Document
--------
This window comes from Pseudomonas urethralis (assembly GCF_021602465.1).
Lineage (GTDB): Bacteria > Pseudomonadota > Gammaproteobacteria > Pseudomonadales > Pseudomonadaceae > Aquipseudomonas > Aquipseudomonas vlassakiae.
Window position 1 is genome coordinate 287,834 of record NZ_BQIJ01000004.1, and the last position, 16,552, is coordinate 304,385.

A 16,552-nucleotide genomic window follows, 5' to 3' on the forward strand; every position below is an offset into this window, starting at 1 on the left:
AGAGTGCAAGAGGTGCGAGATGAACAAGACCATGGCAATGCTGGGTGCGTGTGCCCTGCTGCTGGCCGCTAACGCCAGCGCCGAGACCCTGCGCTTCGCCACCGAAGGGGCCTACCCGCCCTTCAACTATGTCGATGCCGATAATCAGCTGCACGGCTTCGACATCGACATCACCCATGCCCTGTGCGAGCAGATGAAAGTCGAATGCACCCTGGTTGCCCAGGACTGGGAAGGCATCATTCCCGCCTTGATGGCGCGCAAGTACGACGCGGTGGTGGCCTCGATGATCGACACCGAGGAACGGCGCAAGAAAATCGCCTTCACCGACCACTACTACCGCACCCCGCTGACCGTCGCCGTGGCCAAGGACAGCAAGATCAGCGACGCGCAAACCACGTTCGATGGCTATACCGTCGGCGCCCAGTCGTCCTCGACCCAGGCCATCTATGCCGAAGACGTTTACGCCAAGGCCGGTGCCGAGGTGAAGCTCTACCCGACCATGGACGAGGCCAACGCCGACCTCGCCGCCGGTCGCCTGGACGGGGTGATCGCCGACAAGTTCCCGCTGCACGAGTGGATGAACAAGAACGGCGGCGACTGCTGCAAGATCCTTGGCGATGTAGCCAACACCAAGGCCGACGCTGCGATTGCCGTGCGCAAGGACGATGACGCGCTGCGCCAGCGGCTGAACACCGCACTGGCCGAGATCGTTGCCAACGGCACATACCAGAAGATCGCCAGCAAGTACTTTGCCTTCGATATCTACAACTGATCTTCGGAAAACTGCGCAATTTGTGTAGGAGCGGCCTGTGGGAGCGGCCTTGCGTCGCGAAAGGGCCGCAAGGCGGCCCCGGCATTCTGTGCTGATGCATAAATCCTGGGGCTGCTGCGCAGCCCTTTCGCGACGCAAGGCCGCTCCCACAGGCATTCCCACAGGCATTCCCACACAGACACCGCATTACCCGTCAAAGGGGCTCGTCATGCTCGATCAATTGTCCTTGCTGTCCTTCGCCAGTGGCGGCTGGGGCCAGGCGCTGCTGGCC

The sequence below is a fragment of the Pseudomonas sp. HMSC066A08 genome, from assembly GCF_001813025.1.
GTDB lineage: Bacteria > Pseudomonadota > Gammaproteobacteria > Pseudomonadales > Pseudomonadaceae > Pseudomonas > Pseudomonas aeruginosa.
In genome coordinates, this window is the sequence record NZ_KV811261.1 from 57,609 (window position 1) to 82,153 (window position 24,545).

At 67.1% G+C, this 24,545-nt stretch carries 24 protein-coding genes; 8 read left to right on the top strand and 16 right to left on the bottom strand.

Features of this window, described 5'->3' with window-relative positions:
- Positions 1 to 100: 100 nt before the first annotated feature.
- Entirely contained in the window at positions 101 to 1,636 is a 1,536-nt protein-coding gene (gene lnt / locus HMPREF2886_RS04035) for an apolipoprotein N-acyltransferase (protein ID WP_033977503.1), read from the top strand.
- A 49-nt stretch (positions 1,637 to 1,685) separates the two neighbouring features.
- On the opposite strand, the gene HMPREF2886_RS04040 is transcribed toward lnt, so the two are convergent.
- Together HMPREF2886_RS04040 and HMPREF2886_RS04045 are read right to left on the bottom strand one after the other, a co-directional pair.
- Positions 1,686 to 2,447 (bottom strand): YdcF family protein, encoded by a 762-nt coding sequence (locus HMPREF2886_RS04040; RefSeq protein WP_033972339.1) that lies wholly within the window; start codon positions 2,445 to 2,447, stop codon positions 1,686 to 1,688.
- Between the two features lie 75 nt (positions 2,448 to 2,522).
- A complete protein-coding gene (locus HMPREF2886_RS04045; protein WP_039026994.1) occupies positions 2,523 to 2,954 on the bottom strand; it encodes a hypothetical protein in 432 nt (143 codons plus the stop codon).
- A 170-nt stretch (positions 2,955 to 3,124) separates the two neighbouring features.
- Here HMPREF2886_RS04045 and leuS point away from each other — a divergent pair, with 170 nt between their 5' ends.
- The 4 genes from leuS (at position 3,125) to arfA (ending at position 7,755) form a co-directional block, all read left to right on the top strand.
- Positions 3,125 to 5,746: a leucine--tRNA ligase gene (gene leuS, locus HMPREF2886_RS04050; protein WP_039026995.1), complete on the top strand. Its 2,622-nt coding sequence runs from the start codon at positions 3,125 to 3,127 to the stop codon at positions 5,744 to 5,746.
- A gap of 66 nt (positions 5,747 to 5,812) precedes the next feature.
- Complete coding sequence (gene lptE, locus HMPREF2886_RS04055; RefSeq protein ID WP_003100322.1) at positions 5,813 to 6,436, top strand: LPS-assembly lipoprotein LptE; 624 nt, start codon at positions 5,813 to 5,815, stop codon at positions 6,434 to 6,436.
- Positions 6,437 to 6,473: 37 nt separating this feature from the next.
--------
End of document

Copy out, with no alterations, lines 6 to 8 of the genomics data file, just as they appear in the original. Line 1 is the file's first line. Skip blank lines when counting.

The sequence below is a fragment of the Pseudomonas sp. HMSC066A08 genome, from assembly GCF_001813025.1.
GTDB lineage: Bacteria > Pseudomonadota > Gammaproteobacteria > Pseudomonadales > Pseudomonadaceae > Pseudomonas > Pseudomonas aeruginosa.
In genome coordinates, this window is the sequence record NZ_KV811261.1 from 57,609 (window position 1) to 82,153 (window position 24,545).